- I get all of these symptoms, a lot in fact. I was so sure it was something more sinister and doctors were lying to me. Today I’ve found out it happens because the blood flow that is diverted to your ‘big muscles’, causes the smaller blood vessels to constrict. This is why we get tingling sensations in our hands, dry mouths, and trembling/twitching legs.
After discussing the physiological side of things, it was suggested that I attempt relaxing techniques daily. Not just when I’m feeling anxious, but every day, in a bid to reduce my stress and tension. My counsellor drew two lines on a board, numbered 0 to 10, 0 was not anxious at all, and 10 was panicked. I was asked to mark on the board, where I would rate myself on an average day, and I said I was an average of a 7 every day. I was then asked to think about what someone with a ‘normal’ level of panic would be like from day to day, and I said about a 1 or 2, and my counsellor agreed that was about right.
It was then explained to me, that, if I’m already up at a 7, I don’t have far left to go until I’m in a panicked state. This means that if something happens, perhaps something stressful, I shoot off the scale. Whereas, someone who rates low on the scale, still has a bit of wiggle room and can cope a little better.
Due to how high I rate myself, we discussed how stressed and tense I always am. For instance, even when I’m sitting ‘relaxing’, I often notice that my shoulder are up to my ears. My shoulders and arms are always aching with how tense I am. I was asked to sit up straight, both feet on the floor, tilt my head down so I was looking at my knees (you can close your eyes), and to bring my shoulders up and tense my arms. Once I was fully tense, I was to tell myself to relax and slowly ease off the tension in my muscles and allow my shoulders to slowly drop. Then I was asked to clench my fists as tight as I could, and repeat the same process of telling myself to relax, and slowly releasing my muscles. Doing this actually felt really good. Like I was genuinely relaxing. My counsellor has said I have to do this every day, with all my muscles, from head to toe. Paying particular attention to the ones I notice I tense the most, like my shoulders/arms. Doing this will help to bring my cross on the bar, down to a more natural level, meaning I’ll have more wiggle room when a stressful situation comes along.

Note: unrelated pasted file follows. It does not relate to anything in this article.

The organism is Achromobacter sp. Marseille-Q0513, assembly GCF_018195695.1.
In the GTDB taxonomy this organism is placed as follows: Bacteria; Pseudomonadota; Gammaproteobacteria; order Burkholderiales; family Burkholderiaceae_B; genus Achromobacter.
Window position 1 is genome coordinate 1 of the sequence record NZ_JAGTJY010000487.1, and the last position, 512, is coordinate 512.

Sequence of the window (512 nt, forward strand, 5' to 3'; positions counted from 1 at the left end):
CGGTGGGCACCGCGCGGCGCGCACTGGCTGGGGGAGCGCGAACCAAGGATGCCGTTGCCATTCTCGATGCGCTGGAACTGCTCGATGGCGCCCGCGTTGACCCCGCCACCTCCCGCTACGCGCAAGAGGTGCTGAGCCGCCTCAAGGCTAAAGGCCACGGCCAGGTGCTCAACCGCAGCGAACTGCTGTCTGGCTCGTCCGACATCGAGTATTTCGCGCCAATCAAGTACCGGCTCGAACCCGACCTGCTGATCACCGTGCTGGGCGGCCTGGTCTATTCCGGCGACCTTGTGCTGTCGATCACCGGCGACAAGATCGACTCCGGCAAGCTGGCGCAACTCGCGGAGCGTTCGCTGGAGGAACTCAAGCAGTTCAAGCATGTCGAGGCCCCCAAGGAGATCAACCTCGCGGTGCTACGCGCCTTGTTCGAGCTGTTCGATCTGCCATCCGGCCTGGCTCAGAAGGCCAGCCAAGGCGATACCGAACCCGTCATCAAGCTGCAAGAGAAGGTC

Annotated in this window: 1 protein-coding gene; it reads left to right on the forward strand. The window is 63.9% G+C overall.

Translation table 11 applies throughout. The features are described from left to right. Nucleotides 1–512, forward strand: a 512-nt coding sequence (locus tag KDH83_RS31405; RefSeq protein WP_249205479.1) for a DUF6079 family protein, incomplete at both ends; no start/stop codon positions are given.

We then recapped on what we had spoken about my in previous appointments, and what my triggers, beliefs, and rules/behaviours that cause me to feel anxious. We spoke about my negative thought process, and I was asked to look at another sheet that displayed a list of unhelpful thinking styles:
- All or nothing thinking Also known as ‘Black & White thinking’. If I’m not perfect, I have failed. Either I do it right, or not at all.
- Over-Generalising Seeing a pattern based upon a single event, or being overly broad in the conclusions we draw.
- Mental Filter Only paying attention to certain types of evidence. Noticing our failures but not seeing our successes. Disqualifying the positive